Cheerios are one of the most popular cereals that has ever been sold and many people around the world are familiar with this yummy o-shaped cereal product. Many people use Cheerios for snacks for their kids and they are one of the healthier cereals on the market if you are looking for an easy breakfast without a lot of added sugar and calories.
Cheerios have cemented themselves into the hearts of people all around the world for their fun finger-food shapes and their delicious but simple taste. They are sold in many varieties now but the original Cheerios recipe is still the most popular version of this tasty cereal and snack treat.
Cheerios was intended by General Mills to replace the boring landscape of post-depression era oatmeal and morning mush. Cheerios were also intended to be more palatable than Wheaties and Corn Flakes which were staid choices that were reliable but dull. This was the first puffed oat-based cereal and the popularity of the cereal today tells you how successful this transition was for General Mills.
History of Cheerios
Cheerios were first sold on May 1, 1941. It was called CheeriOats at the time and was shortened to Cheerios in 1945 after a dispute with a competing cereal manufacturer with a similar product. The process that was used to create Kix in 1937 was the foundation for the original Cheerios cereal. General Mills created and developed the cereal and they still manufacture it today.
Physicist Lester Borchardt was tasked with creating a machine that would puff oat dough into a crunchy cereal that was ready to eat right out of the box. This required hours and hours of work as well as lots of money to be spent, but the end result was a machine that allowed for the birth of Cheerios to be possible. General Mills used this same machine to create other puffed oat cereals throughout the 50s and 60s like Jets, Trix, Cocoa Puffs, and Total.
Cheerios are sold under the Nestle brand label in the UK but have the same name and in Australia and New Zealand, they are sold under the “Uncle Toby’s” brand. The recipe for the original cereal is still the same, even when sold overseas in these locations. You can get the same oaty and satisfying experience when you buy in these locations as you can when you buy within the US.
General Mills says that more than 500 formulas were tried out during the original testing process and 10 shapes and sizes were given a trial as well. The ideal combination is the end result that you can still buy today. The original ideas for shapes included stars, spheres, squares, and dumbbell shapes. The O shape packed best into boxes and was the most durable when packaged so it was determined the ultimate winner.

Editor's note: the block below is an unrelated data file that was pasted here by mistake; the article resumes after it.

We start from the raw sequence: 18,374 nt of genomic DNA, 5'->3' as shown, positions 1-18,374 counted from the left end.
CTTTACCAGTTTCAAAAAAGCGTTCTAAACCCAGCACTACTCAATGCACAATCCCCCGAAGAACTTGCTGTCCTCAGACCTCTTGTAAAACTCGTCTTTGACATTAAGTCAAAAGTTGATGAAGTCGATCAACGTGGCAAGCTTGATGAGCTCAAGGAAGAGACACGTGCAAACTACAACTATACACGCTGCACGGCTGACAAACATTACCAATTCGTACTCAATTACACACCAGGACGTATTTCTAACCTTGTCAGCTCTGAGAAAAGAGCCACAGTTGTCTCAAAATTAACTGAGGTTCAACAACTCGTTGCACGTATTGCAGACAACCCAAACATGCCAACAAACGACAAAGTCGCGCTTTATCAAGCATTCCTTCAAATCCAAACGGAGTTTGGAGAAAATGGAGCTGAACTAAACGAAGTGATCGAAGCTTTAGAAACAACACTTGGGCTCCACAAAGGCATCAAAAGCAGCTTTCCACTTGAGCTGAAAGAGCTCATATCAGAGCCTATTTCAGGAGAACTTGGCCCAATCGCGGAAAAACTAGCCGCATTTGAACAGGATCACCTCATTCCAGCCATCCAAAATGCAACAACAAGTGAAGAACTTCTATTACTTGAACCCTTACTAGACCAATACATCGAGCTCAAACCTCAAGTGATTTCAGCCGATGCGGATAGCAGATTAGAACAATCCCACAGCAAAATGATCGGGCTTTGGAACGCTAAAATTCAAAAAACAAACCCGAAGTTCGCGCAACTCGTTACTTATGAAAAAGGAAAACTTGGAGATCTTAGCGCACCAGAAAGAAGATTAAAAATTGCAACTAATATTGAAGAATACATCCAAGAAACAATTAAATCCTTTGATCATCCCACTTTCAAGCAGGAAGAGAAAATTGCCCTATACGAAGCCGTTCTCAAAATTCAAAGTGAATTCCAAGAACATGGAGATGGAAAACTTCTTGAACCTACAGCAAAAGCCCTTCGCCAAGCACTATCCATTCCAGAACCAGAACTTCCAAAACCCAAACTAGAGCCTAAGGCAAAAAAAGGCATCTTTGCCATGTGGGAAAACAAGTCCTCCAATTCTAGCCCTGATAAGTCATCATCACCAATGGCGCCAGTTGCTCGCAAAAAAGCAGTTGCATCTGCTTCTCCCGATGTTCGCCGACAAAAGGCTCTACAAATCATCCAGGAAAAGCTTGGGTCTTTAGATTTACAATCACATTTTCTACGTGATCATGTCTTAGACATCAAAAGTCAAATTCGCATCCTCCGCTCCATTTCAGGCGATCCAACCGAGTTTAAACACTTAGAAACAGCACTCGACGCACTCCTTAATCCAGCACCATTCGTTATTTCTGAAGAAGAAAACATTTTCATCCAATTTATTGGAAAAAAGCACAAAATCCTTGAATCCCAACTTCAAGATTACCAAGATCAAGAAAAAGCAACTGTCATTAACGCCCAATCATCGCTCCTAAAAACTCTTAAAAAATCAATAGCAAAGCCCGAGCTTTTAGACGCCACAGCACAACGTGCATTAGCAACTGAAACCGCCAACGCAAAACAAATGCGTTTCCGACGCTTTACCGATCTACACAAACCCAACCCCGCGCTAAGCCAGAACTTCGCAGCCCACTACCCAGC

Cinnamon Nut Cheerios was created in 1976 and Honey Nut Cheerios were developed in 1979. Cinnamon Nut was discontinued after about a year but the Honey Nut variety was much more successful. Honey Nut Cheerios continues to be one of the best-selling variants of the original brand. General Mills sells 1.8 million cases of this variant of the original each year.
Most of the variants that are sold today are seasonal offerings that come out around holidays. Pumpkin Spice and Dulce de Leche are flavors that are often sold only during the holidays for example. The original version of the cereal still sells 139 million boxes each year, which means that it is still the most popular. Honey Nut retains the second position each year overall by selling 129 boxes on average.
The original marketing campaigns for the cereal were aimed at kids and Cheeri O’Leary was the first mascot of the cereal. These ads ran from the 40s to the 50s with Cheeri O’Leary and her little sidekick Sue selling this product to kids everywhere. There were even World War II era ads that highlighted that the cereal was included in military food supplies. This campaign showed military men with the cereal in their “Yank Packs” and stated, “He’s feeling his Cheerioats”.
By the 60s, Cheerios were appearing in cartoons and comic strips such as Rocky and Bullwinkle. Hoppity Hopper was a frog who helped convince kids that Cheerios were fun to eat during this time as well. Buzz the Bee would later help tell children about the merits of Honey Nut Cheerios.